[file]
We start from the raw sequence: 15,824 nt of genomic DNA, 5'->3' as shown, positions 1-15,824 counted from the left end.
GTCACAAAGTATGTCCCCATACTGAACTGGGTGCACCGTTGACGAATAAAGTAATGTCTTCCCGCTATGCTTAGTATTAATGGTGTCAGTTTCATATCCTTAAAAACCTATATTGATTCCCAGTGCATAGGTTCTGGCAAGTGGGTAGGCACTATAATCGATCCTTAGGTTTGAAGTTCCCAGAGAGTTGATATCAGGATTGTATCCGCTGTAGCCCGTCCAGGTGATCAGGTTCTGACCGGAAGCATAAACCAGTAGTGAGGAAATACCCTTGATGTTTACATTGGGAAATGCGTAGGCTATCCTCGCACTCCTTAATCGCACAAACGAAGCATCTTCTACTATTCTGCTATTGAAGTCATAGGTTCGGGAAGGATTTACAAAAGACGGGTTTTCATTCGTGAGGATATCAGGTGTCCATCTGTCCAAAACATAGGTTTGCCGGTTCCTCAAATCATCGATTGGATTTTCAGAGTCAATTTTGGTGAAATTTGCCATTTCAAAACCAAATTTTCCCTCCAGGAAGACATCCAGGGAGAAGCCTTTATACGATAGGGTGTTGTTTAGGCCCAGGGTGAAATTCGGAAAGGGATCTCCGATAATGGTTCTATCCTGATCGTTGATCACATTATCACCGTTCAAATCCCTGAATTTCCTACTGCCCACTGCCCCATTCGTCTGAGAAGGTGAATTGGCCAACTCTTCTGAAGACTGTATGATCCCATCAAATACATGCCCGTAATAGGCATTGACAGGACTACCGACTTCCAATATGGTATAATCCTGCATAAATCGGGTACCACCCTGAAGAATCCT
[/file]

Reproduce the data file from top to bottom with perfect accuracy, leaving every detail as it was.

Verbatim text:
We start from the raw sequence: 15,824 nt of genomic DNA, 5'->3' as shown, positions 1-15,824 counted from the left end.
GTCACAAAGTATGTCCCCATACTGAACTGGGTGCACCGTTGACGAATAAAGTAATGTCTTCCCGCTATGCTTAGTATTAATGGTGTCAGTTTCATATCCTTAAAAACCTATATTGATTCCCAGTGCATAGGTTCTGGCAAGTGGGTAGGCACTATAATCGATCCTTAGGTTTGAAGTTCCCAGAGAGTTGATATCAGGATTGTATCCGCTGTAGCCCGTCCAGGTGATCAGGTTCTGACCGGAAGCATAAACCAGTAGTGAGGAAATACCCTTGATGTTTACATTGGGAAATGCGTAGGCTATCCTCGCACTCCTTAATCGCACAAACGAAGCATCTTCTACTATTCTGCTATTGAAGTCATAGGTTCGGGAAGGATTTACAAAAGACGGGTTTTCATTCGTGAGGATATCAGGTGTCCATCTGTCCAAAACATAGGTTTGCCGGTTCCTCAAATCATCGATTGGATTTTCAGAGTCAATTTTGGTGAAATTTGCCATTTCAAAACCAAATTTTCCCTCCAGGAAGACATCCAGGGAGAAGCCTTTATACGATAGGGTGTTGTTTAGGCCCAGGGTGAAATTCGGAAAGGGATCTCCGATAATGGTTCTATCCTGATCGTTGATCACATTATCACCGTTCAAATCCCTGAATTTCCTACTGCCCACTGCCCCATTCGTCTGAGAAGGTGAATTGGCCAACTCTTCTGAAGACTGTATGATCCCATCAAATACATGCCCGTAATAGGCATTGACAGGACTACCGACTTCCAATATGGTATAATCCTGCATAAATCGGGTACCACCCTGAAGAATCCT